Rico Figliolini 0:34:41

Right, that makes sense. And specialists, they might be someone that has a specialist that they work with over the years. They don’t want to lose that person or medication that they’re taking that I’ve seen. Some health insurance will not cover certain medications, but they’ll cover something within that that works the same way, maybe quote works the same way or the generic versus the labeled or sometimes they won’t even cover certain medications at all that you may be taking.

John Czajkowski 0:35:12

So it’s a bit crazy and sometimes that’s actually to your benefit. So in a lot of cases, when we have clients that do have prescriptions, whether it be on a group medicare or under 65, it might be a gift that your plan doesn’t cover that medication, because that might give you the opportunity to go to the drug manufacturer’s website, apply for their discount program, and take advantage of that. There are all these fine print stipulations where in some cases, if it is covered, you get in, if it’s not covered, you get in. So it’s different between different medications, but they want you taking their drugs. If they’re willing to subsidize to make sure that you are a hard carrying member of their prescription, then that’s their option to make that an option for you, available to you.

Rico Figliolini 0:36:03

Americans are funny that way, I guess. If you were using Crest toothpaste since you were a kid, you’re probably still using Crest tooth toothpaste, right? It’s similar to medication, right? Most people won’t get off because they know that works for them. The efficacy, go figure. But yeah, Americans are funny that way. We do stick with our childhood brands in some ways for the long run. Erica, have we winding down a little bit in this conversation? Have we missed anything that we should touch upon from your point?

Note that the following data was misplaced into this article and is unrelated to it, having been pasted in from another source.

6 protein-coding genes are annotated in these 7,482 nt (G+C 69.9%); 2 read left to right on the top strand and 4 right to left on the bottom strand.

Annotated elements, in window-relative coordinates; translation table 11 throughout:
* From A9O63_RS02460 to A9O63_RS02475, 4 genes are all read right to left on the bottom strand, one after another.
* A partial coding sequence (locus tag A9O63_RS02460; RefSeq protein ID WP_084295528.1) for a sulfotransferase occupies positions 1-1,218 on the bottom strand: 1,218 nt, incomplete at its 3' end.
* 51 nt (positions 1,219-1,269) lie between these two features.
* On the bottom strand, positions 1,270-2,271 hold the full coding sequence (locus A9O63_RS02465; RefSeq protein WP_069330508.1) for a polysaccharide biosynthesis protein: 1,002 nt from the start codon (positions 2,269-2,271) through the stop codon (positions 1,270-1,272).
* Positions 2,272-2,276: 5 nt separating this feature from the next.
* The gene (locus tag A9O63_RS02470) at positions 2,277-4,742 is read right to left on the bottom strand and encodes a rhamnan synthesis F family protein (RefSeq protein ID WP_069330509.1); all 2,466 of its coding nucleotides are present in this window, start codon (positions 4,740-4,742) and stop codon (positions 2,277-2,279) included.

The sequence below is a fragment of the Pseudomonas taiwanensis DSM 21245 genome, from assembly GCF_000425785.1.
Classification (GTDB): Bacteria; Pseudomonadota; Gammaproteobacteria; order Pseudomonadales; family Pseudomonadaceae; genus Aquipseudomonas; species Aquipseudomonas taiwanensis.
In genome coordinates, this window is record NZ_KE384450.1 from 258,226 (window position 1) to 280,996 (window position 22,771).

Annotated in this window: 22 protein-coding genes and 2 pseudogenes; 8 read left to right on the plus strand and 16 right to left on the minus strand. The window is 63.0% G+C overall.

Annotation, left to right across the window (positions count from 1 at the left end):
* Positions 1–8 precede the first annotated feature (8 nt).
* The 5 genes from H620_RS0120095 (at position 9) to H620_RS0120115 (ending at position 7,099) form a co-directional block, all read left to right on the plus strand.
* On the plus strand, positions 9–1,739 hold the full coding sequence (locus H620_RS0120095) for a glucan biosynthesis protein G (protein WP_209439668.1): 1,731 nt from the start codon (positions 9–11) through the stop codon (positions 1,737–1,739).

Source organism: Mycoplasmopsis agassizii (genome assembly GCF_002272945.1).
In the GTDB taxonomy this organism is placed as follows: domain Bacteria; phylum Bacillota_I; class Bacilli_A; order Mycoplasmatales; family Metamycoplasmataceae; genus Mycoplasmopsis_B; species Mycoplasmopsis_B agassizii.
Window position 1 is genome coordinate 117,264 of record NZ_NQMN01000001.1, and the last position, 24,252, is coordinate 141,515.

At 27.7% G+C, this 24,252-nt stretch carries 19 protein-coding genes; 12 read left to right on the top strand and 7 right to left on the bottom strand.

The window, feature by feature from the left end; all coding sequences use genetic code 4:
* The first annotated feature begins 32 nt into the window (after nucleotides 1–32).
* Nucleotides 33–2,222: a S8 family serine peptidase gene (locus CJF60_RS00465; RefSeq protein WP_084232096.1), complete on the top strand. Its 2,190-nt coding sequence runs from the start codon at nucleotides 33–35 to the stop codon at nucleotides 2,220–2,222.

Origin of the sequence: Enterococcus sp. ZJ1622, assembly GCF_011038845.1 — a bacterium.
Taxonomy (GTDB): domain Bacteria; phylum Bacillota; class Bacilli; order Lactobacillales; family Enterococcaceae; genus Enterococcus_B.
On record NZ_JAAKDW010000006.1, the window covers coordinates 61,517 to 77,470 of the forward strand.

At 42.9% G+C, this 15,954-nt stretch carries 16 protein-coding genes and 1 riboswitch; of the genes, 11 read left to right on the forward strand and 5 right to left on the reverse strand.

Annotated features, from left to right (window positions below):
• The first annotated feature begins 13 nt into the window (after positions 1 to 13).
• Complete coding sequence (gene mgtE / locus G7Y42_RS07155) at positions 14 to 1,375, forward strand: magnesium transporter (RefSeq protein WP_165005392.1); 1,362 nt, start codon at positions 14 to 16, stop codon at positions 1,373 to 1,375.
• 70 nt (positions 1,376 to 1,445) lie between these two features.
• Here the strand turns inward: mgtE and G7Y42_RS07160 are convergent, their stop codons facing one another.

Erica Dumpel 0:36:38

There is for the employers, for the employer based plans, there are a couple of things that are not being discussed that I think are important, and the biggest one is compliance. If I have a small company, if I have a big company, there are certain things that I must do for the federal government or they get very upset and start finding me. Penalties, taxes, fines can be debilitating. So if a company is working with a broker, make sure that they have gotten their compliance lined up. There are deadlines on X date. This needs to be filed with thirty five cents per belly button. I mean, stupid stuff, but you miss the deadlines and can be a big problem. We’ve had one company that came to us that had massively bad health history, and they were facing for January of 23, a massive rate increase over what they already couldn’t afford, and came and asked us for another alternative. And we came up with an ICRA, which is an individual coverage health reimbursement account. So imagine you’ve got 60 employees running around, and if I’ve done my job right, Rico, nobody’s happy. It doesn’t have your doctors. It’s too expensive for JJ. It’s richer than you want to be. So what ICRA does is it says, everybody, here’s your dollar amount, go shopping. And it’s a portal similar to healthcare gov. But you want a rich plan, you want a leading plan, you want these doctors, you want that hospital system. So that’s an alternative. It is still new, there are still glitches in the system, but that’s something to keep an eye open for in the future.

Rico Figliolini 0:38:12

Cool, right? What I’d like this point and we’ve arrived towards the end of our time together. I want people to know where they can. So for example, you charge a fee if someone wants to come to you to have you all handle it right, for Medicare, let’s say. Is that tax deductible by any chance?